Cranial autonomic symptoms (CAS) in patients with migraine and cluster headaches (CH) were characterized and compared in a prospective study of consecutive patients attending a headache clinic at Taipei Veterans General Hospital, Taiwan. CAS items surveyed were conjunctival injection, lacrimation, nasal congestion, rhinorrhoea, eyelid edema, and forehead/facial sweating. Of a total of 884 patients, 786 (625 women/161 men, mean age 40.1 (12.9) years) had migraine and 98 patients (11 women/87 men, mean age 36.2 (10.5) years) had CH. Migraine diagnoses were episodic without aura in 48%, with aura in 5%, chronic in 39%, and probable migraine in 8%. In the CH group, 99% had episodic CH and 1% had chronic CH, a typical low incidence of chronic cases among Asians.

CAS occurred in 56% patients with migraine, and the incidence was similar in all migraine subtypes. Forehead/facial sweating in 28% of migraine patients was the commonest CAS, followed by lacrimation in 24%. Migraine patients with CAS compared to those without had higher frequencies of severe migraine, nausea, photophobia and phonophobia, and vomiting. Patients with CH had a higher frequency of CAS than migraine patients. To differentiate migraine with CAS from CH, the characteristic most predictive of migraine was bilateral CAS with either 1) mild to moderate intensity or 2) CAS occurring without headache. Lacrimation was the CAS with highest positive predictive value, specificity, and second highest sensitivity. [1]

COMMENT. More than 50% of adults with migraine have cranial autonomic symptoms (CAS). Patients with CAS have more severe migraine often associated with photophobia, nausea and vomiting. Compared to those with cluster headaches, CAS with migraine are usually bilateral rather than unilateral and less severe.

Prof PJ Goadsby, San Francisco, in an editorial commentary, discusses the anatomy and physiology of CAS [2]. The trigeminal-autonomic reflex is the basis for the symptoms. The effect is largely lateralized but innervation is also crossed. The pathway can be activated from the brain via connections from hypothalamus to superior salivatory nucleus. Comparing trigeminal autonomic cephalgias (TACS) and migraine, TACs are shorter in duration, sometimes seconds as in SUNCT/SUNA, minutes in paroxysmal hemicrania, and a few hours in cluster headache. In the clinical distinction of cluster headache and migraine, findings pointing to migraine include bilateral pain, attacks longer than 3 hours (>1-2 hours in children), bilateral CAS, bilateral photophobia and phonophobia. Whereas patients with migraine are generally quiet, cluster headache patients are restless. Hemicrania continua response to indomethacin is another differentiating factor. CAS only at the time of headache should help in the distinction from sinus infection. In adults, migraine is more common in women, cluster headache in men.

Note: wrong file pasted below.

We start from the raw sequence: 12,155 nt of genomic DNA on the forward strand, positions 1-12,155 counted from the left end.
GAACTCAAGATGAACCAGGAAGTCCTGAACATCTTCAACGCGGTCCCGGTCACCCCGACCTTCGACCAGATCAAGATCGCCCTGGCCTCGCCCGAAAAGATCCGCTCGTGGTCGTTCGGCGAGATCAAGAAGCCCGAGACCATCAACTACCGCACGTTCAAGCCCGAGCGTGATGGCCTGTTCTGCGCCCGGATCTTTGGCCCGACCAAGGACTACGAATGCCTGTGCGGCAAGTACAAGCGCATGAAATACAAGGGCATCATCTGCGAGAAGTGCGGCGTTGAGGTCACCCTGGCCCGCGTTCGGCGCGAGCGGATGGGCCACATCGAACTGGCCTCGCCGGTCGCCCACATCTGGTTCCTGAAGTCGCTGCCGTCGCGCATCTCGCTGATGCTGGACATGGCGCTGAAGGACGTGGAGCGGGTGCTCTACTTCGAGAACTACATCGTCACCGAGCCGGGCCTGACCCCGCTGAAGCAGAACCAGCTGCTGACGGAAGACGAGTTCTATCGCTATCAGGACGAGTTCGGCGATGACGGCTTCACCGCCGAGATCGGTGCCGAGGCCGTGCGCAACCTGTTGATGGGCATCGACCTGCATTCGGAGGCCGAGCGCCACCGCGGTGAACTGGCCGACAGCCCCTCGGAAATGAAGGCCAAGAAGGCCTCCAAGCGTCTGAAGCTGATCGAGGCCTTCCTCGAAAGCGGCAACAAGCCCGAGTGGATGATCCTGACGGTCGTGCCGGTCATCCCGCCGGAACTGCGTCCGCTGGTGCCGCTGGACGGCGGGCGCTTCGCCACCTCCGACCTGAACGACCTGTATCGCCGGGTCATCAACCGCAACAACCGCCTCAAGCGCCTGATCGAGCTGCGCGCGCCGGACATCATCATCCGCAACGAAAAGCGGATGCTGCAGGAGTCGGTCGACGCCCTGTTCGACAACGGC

Cluster headache is uncommon in childhood. Onset is usually in the second and third decade. A retrospective review of cases attending a pediatric neurology clinic in Bristol, UK, between 2000 and 2005 identified 11 patients (7 male, 4 female) with median age of onset of 8.5 years (range 2-14). Median age at diagnosis was 11.5 years (range 7-17). Eight had episodic and 3 had chronic cluster headache. Most had cranial autonomic activation and agitated movement. [3]

Maytal J et al modifications of the IHS criteria for pediatric migraine found that decreasing the length of attacks below 2 to 48 hours would increase the sensitivity of diagnosis, but adding associated autonomic symptoms of facial redness or pallor, while improving sensitivity, also decreased the specificity. The addition of CAS while helpful was not recommended [4]. Perhaps more attention to autonomic symptoms and behavior in diagnosis of children with migraine would be warranted.